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Copper(I) chloride (quite commonly called cuprous chloride), is the lower chloride of copper, with the formula CuCl. It occurs naturally as the mineral nantokite. This colorless solid is almost insoluble in water, and which tends to oxidize in air to green CuCl2. It is a Lewis acid which reacts with suitable ligands such as ammonia or chloride ion to form complexes, many of which are water-soluble. It is even able to form a stable complex with carbon monoxide in the presence of aluminum chloride as in the COPureSM process.
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Although CuCl is insoluble in water, it dissolves in aqueous solutions containing suitable donor molecules. It readily forms complexes with halide ions, for example forming H3O+ CuCl2- with concentrated hydrochloric acid. It also dissolves readily in solutions containing CN-, S2O32- or NH3.
Solutions of CuCl in HCl or NH3 absorb carbon monoxide to form colourless complexes such as the crystalline halogen-bridged dimer [CuCl(CO)]2. The same HCl solution can also react with acetylene gas to form [CuCl(C2H2)], while an NH3 solution of CuCl forms an explosive copper(I) acetylide with acetylene. Complexes of CuCl with alkenes can be made by reduction of CuCl2 by sulfur dioxide in the presence of the alkene in alcohol solution. Complexes with chelating alkenes such as 1,5-cyclooctadiene are particularly stable:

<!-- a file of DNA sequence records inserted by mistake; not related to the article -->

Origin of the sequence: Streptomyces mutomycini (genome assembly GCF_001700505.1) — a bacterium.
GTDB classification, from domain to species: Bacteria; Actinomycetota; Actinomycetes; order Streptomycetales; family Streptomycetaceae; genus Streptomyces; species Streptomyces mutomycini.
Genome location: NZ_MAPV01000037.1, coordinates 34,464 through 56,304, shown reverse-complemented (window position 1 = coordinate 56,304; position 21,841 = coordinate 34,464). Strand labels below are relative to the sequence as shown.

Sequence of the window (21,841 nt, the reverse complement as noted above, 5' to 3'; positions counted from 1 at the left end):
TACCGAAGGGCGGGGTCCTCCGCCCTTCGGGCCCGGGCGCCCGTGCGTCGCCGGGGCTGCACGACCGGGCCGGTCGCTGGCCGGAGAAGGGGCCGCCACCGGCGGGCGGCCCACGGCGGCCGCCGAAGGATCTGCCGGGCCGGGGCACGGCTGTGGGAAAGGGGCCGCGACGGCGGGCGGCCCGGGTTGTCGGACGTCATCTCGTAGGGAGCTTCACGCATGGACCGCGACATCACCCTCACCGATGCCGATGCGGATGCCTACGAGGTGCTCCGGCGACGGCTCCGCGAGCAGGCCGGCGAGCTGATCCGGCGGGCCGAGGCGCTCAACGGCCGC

SO2 may be prepared in situ from sodium bisulfite (NaHSO3) or sodium metabisulfite (Na2S2O5) and acid. The reduction is carried out in hydrochloric acid, and the resulting CuCl2- complex is diluted to precipitate white CuCl (by driving the equilibrium using Le Chatelier's principle).
A major chemical use for copper(I) chloride is as a catalyst for a variety of organic reactions. Compared to other "soft" Lewis acids, it is much more affordable than non-toxic silver(I) chloride and palladium(II) chloride, and much less toxic than lead(II) chloride and mercury(II) chloride. In addition, it can undergo redox chemistry via copper(II) or copper(III) intermediates. This combination of properties make copper(I) salts invaluable reagents.
The reaction has wide scope, and usually gives good yields.
The observation that copper(I) halides catalyse 1,4-addition of Grignard reagents to alpha,beta-unsaturated ketones led to the development of organocuprate reagents that are widely used today in organic synthesis:
Although other copper(I) compounds such as copper(I) iodide are now more often used for this type of reaction, there are cases where copper(I) chloride is particularly effective:
CuCl is used as a catalyst in Atom Transfer Radical Polymerization (ATRP).
|This article is licensed under the GNU Free Documentation License. It uses material from the Wikipedia article "Copper(I)_chloride". A list of authors is available in Wikipedia.|